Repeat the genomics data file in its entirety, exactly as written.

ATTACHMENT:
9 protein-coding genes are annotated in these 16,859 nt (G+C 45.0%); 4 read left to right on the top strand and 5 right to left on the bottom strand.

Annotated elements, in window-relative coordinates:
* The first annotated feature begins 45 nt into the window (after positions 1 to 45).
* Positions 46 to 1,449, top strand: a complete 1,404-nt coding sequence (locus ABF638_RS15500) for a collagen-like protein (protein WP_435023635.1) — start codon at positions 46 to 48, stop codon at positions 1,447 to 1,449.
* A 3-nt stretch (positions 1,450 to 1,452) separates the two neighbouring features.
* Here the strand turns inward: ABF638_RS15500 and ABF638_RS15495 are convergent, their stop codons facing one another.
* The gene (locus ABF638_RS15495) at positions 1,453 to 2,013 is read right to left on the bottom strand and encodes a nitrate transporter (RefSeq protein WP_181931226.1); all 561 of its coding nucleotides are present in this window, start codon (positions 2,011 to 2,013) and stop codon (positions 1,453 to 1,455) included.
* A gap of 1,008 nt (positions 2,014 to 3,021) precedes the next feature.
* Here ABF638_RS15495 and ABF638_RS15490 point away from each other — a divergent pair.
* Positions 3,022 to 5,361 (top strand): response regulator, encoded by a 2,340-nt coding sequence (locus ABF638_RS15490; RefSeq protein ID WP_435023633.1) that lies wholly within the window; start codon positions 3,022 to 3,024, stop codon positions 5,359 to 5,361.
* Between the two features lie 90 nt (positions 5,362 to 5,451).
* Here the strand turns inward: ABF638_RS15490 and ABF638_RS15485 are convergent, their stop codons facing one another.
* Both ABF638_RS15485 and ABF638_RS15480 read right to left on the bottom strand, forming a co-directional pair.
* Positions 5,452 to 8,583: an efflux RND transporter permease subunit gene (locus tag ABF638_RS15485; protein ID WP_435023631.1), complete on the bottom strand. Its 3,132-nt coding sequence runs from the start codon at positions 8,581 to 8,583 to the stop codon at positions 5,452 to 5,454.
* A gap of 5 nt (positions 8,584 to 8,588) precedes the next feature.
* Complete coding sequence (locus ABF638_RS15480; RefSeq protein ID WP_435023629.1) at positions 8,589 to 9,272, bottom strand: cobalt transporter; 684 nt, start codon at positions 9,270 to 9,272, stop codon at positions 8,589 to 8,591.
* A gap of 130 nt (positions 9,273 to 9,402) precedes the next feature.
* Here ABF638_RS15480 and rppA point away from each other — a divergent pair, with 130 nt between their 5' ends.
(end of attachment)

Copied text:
9 protein-coding genes are annotated in these 16,859 nt (G+C 45.0%); 4 read left to right on the top strand and 5 right to left on the bottom strand.

Annotated elements, in window-relative coordinates:
* The first annotated feature begins 45 nt into the window (after positions 1 to 45).
* Positions 46 to 1,449, top strand: a complete 1,404-nt coding sequence (locus ABF638_RS15500) for a collagen-like protein (protein WP_435023635.1) — start codon at positions 46 to 48, stop codon at positions 1,447 to 1,449.
* A 3-nt stretch (positions 1,450 to 1,452) separates the two neighbouring features.
* Here the strand turns inward: ABF638_RS15500 and ABF638_RS15495 are convergent, their stop codons facing one another.
* The gene (locus ABF638_RS15495) at positions 1,453 to 2,013 is read right to left on the bottom strand and encodes a nitrate transporter (RefSeq protein WP_181931226.1); all 561 of its coding nucleotides are present in this window, start codon (positions 2,011 to 2,013) and stop codon (positions 1,453 to 1,455) included.
* A gap of 1,008 nt (positions 2,014 to 3,021) precedes the next feature.
* Here ABF638_RS15495 and ABF638_RS15490 point away from each other — a divergent pair.
* Positions 3,022 to 5,361 (top strand): response regulator, encoded by a 2,340-nt coding sequence (locus ABF638_RS15490; RefSeq protein ID WP_435023633.1) that lies wholly within the window; start codon positions 3,022 to 3,024, stop codon positions 5,359 to 5,361.
* Between the two features lie 90 nt (positions 5,362 to 5,451).
* Here the strand turns inward: ABF638_RS15490 and ABF638_RS15485 are convergent, their stop codons facing one another.
* Both ABF638_RS15485 and ABF638_RS15480 read right to left on the bottom strand, forming a co-directional pair.
* Positions 5,452 to 8,583: an efflux RND transporter permease subunit gene (locus tag ABF638_RS15485; protein ID WP_435023631.1), complete on the bottom strand. Its 3,132-nt coding sequence runs from the start codon at positions 8,581 to 8,583 to the stop codon at positions 5,452 to 5,454.
* A gap of 5 nt (positions 8,584 to 8,588) precedes the next feature.
* Complete coding sequence (locus ABF638_RS15480; RefSeq protein ID WP_435023629.1) at positions 8,589 to 9,272, bottom strand: cobalt transporter; 684 nt, start codon at positions 9,270 to 9,272, stop codon at positions 8,589 to 8,591.
* A gap of 130 nt (positions 9,273 to 9,402) precedes the next feature.
* Here ABF638_RS15480 and rppA point away from each other — a divergent pair, with 130 nt between their 5' ends.